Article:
Sunday, December 15, 2013

TRAPPED Sunday Serial~Part Two

Part Two
We drive there, go through the turnstiles, and I see Bill Myrey.
I think everybody in Phantom City knows who Bill Myrey is.  He’s got a long gray ponytail with a weird streak of pink (don't ask me why) through it.  He always wears a blue jumpsuit, and he’s always brandishing a wrinkly broom even when he’s not on duty.  And he always waits in front of the turnstiles.
But when I go through the turnstiles and see him, I gasp.
For once, he’s not wearing a blue jumpsuit.  He’s wearing a black leather jacket and black jeans and a black T-shirt.  There’s a black beanie covering the ponytail, which leaves a funny-shaped hump on the top of his head.  But he still has his broom.
“Hey, Bill,” I say.
Of all the people who think they know Bill, I’m pretty sure he actually knows and appreciates me.  Probably because he can tell that I’m not too happy about PFP either.  
Bill has this weird unrequited hate towards PFP and everybody associated with it.  So he always growls at the visitors, and whenever an employee, like, tries to talk to him, he always shouts, “I’m not here because I want to be!  I’m just here because I’m getting paid.”
Nobody’s quite sure why Bill hates PFP.  But everybody knows that he does.
He actually smiles at me.  “Hello, Emily.”
“What’s up with the black?” I ask.
He shrugs, still smiling.  “Just felt like it.”
Something’s weird, because 1) Bill Myrey never smiles, and 2) Bill Myrey never wears black.
But I shake everything off, because, well--it’s Wednesday, he must be feeling a little bit off.  I think everybody feels off on Wednesday.  You’re halfway through the week but you’ve still got a couple days to go before Friday, and Saturday, and Sunday.
Enough to make a person pretty depressed.
“Where to first?” my mom says cheerfully as we head under a tunnel thing into the actual amusement park.
It’s a pointless question, of course.  Nobody answers, because everybody knows what we're going to do first. We walk past another person dressed in black, kind of like Bill Myrey.  Except this person’s a woman.  Her skin’s extremely pale and her hair is inky black.  She’s wearing a lot of eyeliner.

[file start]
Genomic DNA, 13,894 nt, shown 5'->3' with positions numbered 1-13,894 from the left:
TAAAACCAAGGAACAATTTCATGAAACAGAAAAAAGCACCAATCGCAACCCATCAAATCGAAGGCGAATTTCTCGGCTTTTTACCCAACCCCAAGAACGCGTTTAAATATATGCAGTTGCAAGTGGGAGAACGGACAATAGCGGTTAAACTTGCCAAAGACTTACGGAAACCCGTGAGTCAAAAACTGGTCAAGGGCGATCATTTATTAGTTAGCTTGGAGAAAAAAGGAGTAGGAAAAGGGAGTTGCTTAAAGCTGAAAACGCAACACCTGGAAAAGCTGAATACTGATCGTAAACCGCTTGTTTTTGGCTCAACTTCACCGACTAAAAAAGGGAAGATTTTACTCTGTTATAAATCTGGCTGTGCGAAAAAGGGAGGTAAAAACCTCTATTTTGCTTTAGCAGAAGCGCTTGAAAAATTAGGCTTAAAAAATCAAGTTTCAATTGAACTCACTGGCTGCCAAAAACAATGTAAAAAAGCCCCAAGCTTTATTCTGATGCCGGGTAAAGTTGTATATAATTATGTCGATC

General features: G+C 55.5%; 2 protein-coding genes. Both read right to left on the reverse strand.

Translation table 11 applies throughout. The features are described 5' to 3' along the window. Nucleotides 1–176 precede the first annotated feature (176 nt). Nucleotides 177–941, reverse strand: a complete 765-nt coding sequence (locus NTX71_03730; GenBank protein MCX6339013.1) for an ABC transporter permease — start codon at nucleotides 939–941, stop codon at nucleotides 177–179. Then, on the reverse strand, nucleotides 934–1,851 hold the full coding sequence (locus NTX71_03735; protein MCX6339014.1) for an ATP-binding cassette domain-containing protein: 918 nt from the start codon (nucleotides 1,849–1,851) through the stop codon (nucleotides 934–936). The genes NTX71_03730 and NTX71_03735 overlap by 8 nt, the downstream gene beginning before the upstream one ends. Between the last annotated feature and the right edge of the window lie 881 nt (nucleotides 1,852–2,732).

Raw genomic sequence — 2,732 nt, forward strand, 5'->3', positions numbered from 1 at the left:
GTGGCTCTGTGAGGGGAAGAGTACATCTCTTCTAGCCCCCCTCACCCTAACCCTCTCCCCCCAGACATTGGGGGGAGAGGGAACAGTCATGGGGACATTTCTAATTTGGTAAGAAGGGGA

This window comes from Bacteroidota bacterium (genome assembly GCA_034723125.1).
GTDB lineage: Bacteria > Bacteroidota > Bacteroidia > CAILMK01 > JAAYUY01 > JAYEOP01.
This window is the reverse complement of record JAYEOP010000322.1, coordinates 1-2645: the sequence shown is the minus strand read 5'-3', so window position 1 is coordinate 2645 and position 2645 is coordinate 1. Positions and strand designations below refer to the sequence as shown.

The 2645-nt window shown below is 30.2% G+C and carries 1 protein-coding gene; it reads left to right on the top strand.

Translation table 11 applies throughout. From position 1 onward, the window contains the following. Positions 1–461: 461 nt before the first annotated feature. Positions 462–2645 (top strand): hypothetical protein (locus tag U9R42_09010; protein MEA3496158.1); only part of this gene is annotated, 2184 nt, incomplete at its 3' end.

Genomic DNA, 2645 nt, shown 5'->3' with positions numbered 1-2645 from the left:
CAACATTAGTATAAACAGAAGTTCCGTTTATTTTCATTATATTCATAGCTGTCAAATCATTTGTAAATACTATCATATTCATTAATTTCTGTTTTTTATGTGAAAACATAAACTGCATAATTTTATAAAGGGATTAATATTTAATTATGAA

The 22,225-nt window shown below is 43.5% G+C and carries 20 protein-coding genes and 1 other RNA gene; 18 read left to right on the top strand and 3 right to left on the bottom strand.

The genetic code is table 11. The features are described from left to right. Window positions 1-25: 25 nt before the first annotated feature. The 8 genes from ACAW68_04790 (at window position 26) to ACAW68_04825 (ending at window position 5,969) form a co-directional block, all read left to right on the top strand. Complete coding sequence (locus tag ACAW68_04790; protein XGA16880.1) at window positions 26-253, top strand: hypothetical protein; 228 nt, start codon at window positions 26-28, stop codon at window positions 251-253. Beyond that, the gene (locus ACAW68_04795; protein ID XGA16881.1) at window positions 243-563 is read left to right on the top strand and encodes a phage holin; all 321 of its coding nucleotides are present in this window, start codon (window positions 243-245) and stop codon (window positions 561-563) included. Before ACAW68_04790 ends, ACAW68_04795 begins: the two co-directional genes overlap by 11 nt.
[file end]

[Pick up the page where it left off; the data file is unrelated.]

Yet another person depressed by Wednesday...or something else.  I blink at her.  What is going on? I ask myself silently.  Is it a new trend or something?
There’s a man next to her, but instead of black, he’s dressed in all blue.  I think he’s wearing a suit (I can’t tell, because all of the blue blends in with everything), and he has a walkie-talkie in his hand.  It squawks, and he looks around, nervously, before answering in a low voice.
My parents and Courtni haven’t seemed to notice anything, although I note that my dad’s eyes are flicking over to the woman and the man many times.  
I walk closer to the duo.
The woman shoots me a dirty look as I brush by her, but I say, “Sorry!  I’m in a hurry!” in a loud, fluty voice.
And under the cover of my words, I hear the walkie-talkie squawk out, “Diversion at 5:30 p.m.”
Diversioin?  Diversion?  What is this, some police training exercise? Or is it something more?  I hope that I've heard wrong...but then, my ears almost never lie.  I give out a nervous whinny and rush to the bathroom, where I lean against a stall, breathing hard.
There’s something going on, and I do not like it.


We, as always, go to the Phantom FunCoaster.  
But, weirdly, the line is, like, way too long for a Wednesday. Believe me. I've been at PFP enough times to know that a twenty-minute wait on a Wednesday is practically unheard of.
“Is there something going on here?” Courtni asks.
My parents shrug, but there's fear in their eyes.
“There’s another guy dressed in all black,” I comment, pointing.  
This guy is on a walkie-talkie too, but he’s dressed more like a skater dude than Anna Kendrick.  He has low-riding black skinny jeans that sag down and reveal plaid underpants (Come on!  Hasn’t he heard of the ridicule of Pants on the Ground?) and a black leather jacket exactly like Bill Myrey’s.  
“There’s a lady dressed in all yellow,” Courtni says.
“And a girl dressed in all pi--”  A girl?  
She looks like she’s my age, with curly honey blond hair.  She’s bouncing up and down like she can’t wait to go on the ride. Her physique is athletic and she looks coordinated. Unlike me.
That’s when it hits me.
“Flash mob,” I say, but there’s still a little pinprick of foreboding in my brain.  I push it away.  I’m worrying for nothing.
My parents and Courtni look relieved.
“That’s it,” my mom says, sighing as if a weight has been lifted off her shoulders.
I can’t shake the feeling that something’s wrong, but what can I do? Go up to somebody and ask if there's something going on?  We stand in line for the twenty minutes, then get into our coaster cars.
I sit there, strapped in, and we start to go.  The air whooshes past my face, and I brace myself for the first monster.
Only it never comes.
There’s a little bit of murmuring, but all I hear is the cheesily scary music playing through the speakers by my headrest.  And all I see is darkness.
We travel in some dips and turns, but there aren’t any monsters.  At all.  
Then, just as we near the end of the dark tunnel, I feel my strap being undone and a rough arm grabs me out of the car.
I hurtle through the darkness, hoping that I’m not about to die.

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